From the Declaration of Independence to the Constitution, the Founding Fathers looked to classical history as a reliable guide to their successful experiment in building a lasting republic.
The Birth of Classical Europe: Simon Price and Peter Thonemann:
James Madison and Alexander Hamilton, authors of the Federalist Papers, advocating ratification of the new US Constitution, signed themselves jointly as 'Publius', recalling Publius Valerius Poplicola, first consul of the Roman Republic.Universities in that era placed enormous emphasis on reading Latin and Greek authors.Women read classical books, Abigail Adams wrote regular letters to her husband, John Adams, signing herself as Portia, wife of Brutus.
The dialogue with the history of Antiquity helped to separate the new republics, the bastions of liberty, from the old feudal and monarchic regimes of Europe.
The Lycian League, which brought together twenty-three Greek city-states, was held up as a model of an excellent republic model.Jefferson stated in 1795 on the American experiment that 'we have seen no instance of this since the days of the Roman republic.'
How ancient Greeks influenced America’s founding fathers
Historian and professor Carl J. Richard
"As you say of yourself, I too am an Epicurian. I consider the genuine (not the imputed) doctrines of Epicurus as containing everything rational in moral philosophy which Greece and Rome have left us."
Thomas Jefferson, letter to William Short, Oct. 31, 1819
"He read Cicero, Tacitus, and others of his Roman heroes in Latin, and Plato and Thucydides in the original Greek, which he considered the supreme language. But in his need to fathom the "labyrinth" of human nature, as he said, he was drawn to Shakespeare and Swift, and likely to carry Cervantes or a volume of English poetry with him on his journeys. "You will never be alone with a poet in your pocket," he would tell his son Johnny."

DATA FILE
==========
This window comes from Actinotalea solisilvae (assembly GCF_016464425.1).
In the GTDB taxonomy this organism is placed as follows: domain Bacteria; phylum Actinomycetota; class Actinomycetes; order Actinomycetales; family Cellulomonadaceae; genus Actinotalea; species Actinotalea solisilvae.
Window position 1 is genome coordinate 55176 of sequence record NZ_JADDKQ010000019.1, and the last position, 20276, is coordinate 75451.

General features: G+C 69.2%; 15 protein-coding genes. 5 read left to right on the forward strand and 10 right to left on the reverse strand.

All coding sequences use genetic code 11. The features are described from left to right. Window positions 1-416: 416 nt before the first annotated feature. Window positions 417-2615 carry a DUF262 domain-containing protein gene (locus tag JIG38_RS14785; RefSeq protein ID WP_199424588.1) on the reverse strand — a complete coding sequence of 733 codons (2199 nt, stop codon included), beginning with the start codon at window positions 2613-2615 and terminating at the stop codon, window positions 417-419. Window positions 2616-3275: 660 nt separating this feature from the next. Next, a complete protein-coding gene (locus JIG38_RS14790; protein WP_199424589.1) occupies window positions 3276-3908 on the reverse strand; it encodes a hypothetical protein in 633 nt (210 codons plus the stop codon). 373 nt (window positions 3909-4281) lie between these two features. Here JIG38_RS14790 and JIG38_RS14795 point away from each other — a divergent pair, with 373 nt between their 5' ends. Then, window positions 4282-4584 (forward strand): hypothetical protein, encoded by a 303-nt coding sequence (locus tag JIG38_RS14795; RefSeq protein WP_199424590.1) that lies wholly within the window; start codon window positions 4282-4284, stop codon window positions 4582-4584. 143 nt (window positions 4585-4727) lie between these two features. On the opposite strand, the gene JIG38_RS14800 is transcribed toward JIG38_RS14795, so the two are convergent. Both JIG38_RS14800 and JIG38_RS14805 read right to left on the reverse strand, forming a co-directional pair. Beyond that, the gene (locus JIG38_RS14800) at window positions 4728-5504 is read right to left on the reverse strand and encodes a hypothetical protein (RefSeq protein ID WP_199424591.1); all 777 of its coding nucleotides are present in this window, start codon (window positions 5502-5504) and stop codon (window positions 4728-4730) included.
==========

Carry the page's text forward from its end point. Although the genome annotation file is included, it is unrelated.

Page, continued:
DAVID McCULLOUGH on John Adams
"A successful physician and progressive thinker, Joseph Warren became an outspoken advocate of inoculations to battle the smallpox plague sweeping colonial America and vaccinated his most famous patient, John Adams. But medicine was not his only passion. As the colonies clashed with Mother England, Warren was drawn to the red-hot center of patriot firebrands. He became a propagandist, spymaster and orator who modeled himself on Cicero, occasionally donning a toga to deliver incendiary speeches. It was Warren who led the men to the “party” where they tossed a shipload of British tea into Boston Harbor. And he was the crucial link between Boston’s upper crust patriots –who got most of the glory– and the workingmen and artisans who did most of the dirty work. But Warren was left out of our poems. And our schoolbooks. And that’s too bad."
Historian Kenneth C Davis
"What Athens was in miniature America will be in magnitude. The one was the wonder of the ancient world; the other is becoming the admiration of the present."
Thomas Paine, Rights of Man
John Adams, in his Defense of the Constitution, said of Cicero: “All of the ages of the world have not produced a greater statesman and philosopher united than Cicero…”
First as a lawyer, then as a consul and senator, Cicero boldly defended the republic against the rise of dictators. John and Abigail Adams wrote over a thousand letters to each other during the months (sometimes years) that John was away from home helping found a new nation. As was the custom of the time, they adopted pen names: Abigail was Diana, after the Roman goddess of the moon and later she adopted the pen name, Portia, wife of the great Roman politician Brutus. John adopted the name, Lysander, after the Spartan war hero.
The Roman Classical Revival style was promoted and popularized by Thomas Jefferson, who found the impressively monumental architecture of ancient Rome a suitable model for the newly formed nation. This style was thus a political symbol as well, likening the young United States to the once powerful and influential Roman Republic. Jefferson designed his own home Monticello, the campus of the University of Virginia, and the Capitol of Virginia in this style, using ancient Roman temples as his guide. (Pennsylvania Historical Museum)
George Washington was sometimes called an American Cincinnatus because he too held his command only until the defeat of the British and, at a time when he could have chosen to exercise great political power, instead returned as soon as he could to cultivating his lands. After the end of the Revolutionary War, a group of former officers in the (now) American army formed The Society of the Cincinnati, taking the name from the Roman general. The city of Cincinnati was named after this organization, and a statue of Cincinnatus stands there today.